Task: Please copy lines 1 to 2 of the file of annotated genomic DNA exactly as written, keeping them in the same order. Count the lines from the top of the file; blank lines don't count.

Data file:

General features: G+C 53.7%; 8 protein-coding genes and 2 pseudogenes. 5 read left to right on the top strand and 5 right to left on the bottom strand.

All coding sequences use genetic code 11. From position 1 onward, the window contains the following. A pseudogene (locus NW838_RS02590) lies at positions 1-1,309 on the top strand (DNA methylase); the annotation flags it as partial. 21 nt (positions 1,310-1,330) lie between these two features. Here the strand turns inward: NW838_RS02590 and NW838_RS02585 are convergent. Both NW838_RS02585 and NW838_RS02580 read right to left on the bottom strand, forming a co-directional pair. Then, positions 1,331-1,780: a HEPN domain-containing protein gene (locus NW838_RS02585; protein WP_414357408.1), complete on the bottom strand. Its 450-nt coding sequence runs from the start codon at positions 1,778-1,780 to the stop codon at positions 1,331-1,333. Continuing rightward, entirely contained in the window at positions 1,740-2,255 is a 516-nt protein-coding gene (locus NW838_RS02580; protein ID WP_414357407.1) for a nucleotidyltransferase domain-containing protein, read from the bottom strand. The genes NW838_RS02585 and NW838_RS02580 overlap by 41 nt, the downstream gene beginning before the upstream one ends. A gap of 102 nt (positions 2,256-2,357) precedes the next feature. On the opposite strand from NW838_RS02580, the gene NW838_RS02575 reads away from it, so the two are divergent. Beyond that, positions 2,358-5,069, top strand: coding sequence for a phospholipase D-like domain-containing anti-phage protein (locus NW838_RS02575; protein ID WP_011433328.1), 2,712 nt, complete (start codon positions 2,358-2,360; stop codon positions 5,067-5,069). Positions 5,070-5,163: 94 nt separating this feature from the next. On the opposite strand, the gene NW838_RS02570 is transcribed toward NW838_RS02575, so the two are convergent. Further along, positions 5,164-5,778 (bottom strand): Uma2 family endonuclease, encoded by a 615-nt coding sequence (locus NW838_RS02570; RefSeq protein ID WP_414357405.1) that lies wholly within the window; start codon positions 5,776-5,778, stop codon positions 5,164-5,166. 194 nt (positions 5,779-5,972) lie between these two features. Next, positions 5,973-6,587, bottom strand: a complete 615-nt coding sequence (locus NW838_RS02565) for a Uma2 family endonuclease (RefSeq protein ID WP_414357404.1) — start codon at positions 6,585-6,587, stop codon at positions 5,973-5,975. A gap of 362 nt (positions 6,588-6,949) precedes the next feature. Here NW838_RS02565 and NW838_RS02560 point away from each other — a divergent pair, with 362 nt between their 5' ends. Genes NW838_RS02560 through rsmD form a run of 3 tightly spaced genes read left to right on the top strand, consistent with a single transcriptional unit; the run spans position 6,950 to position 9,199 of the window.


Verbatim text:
General features: G+C 53.7%; 8 protein-coding genes and 2 pseudogenes. 5 read left to right on the top strand and 5 right to left on the bottom strand.

All coding sequences use genetic code 11. From position 1 onward, the window contains the following. A pseudogene (locus NW838_RS02590) lies at positions 1-1,309 on the top strand (DNA methylase); the annotation flags it as partial. 21 nt (positions 1,310-1,330) lie between these two features. Here the strand turns inward: NW838_RS02590 and NW838_RS02585 are convergent. Both NW838_RS02585 and NW838_RS02580 read right to left on the bottom strand, forming a co-directional pair. Then, positions 1,331-1,780: a HEPN domain-containing protein gene (locus NW838_RS02585; protein WP_414357408.1), complete on the bottom strand. Its 450-nt coding sequence runs from the start codon at positions 1,778-1,780 to the stop codon at positions 1,331-1,333. Continuing rightward, entirely contained in the window at positions 1,740-2,255 is a 516-nt protein-coding gene (locus NW838_RS02580; protein ID WP_414357407.1) for a nucleotidyltransferase domain-containing protein, read from the bottom strand. The genes NW838_RS02585 and NW838_RS02580 overlap by 41 nt, the downstream gene beginning before the upstream one ends. A gap of 102 nt (positions 2,256-2,357) precedes the next feature. On the opposite strand from NW838_RS02580, the gene NW838_RS02575 reads away from it, so the two are divergent. Beyond that, positions 2,358-5,069, top strand: coding sequence for a phospholipase D-like domain-containing anti-phage protein (locus NW838_RS02575; protein ID WP_011433328.1), 2,712 nt, complete (start codon positions 2,358-2,360; stop codon positions 5,067-5,069). Positions 5,070-5,163: 94 nt separating this feature from the next. On the opposite strand, the gene NW838_RS02570 is transcribed toward NW838_RS02575, so the two are convergent. Further along, positions 5,164-5,778 (bottom strand): Uma2 family endonuclease, encoded by a 615-nt coding sequence (locus NW838_RS02570; RefSeq protein ID WP_414357405.1) that lies wholly within the window; start codon positions 5,776-5,778, stop codon positions 5,164-5,166. 194 nt (positions 5,779-5,972) lie between these two features. Next, positions 5,973-6,587, bottom strand: a complete 615-nt coding sequence (locus NW838_RS02565) for a Uma2 family endonuclease (RefSeq protein ID WP_414357404.1) — start codon at positions 6,585-6,587, stop codon at positions 5,973-5,975. A gap of 362 nt (positions 6,588-6,949) precedes the next feature. Here NW838_RS02565 and NW838_RS02560 point away from each other — a divergent pair, with 362 nt between their 5' ends. Genes NW838_RS02560 through rsmD form a run of 3 tightly spaced genes read left to right on the top strand, consistent with a single transcriptional unit; the run spans position 6,950 to position 9,199 of the window.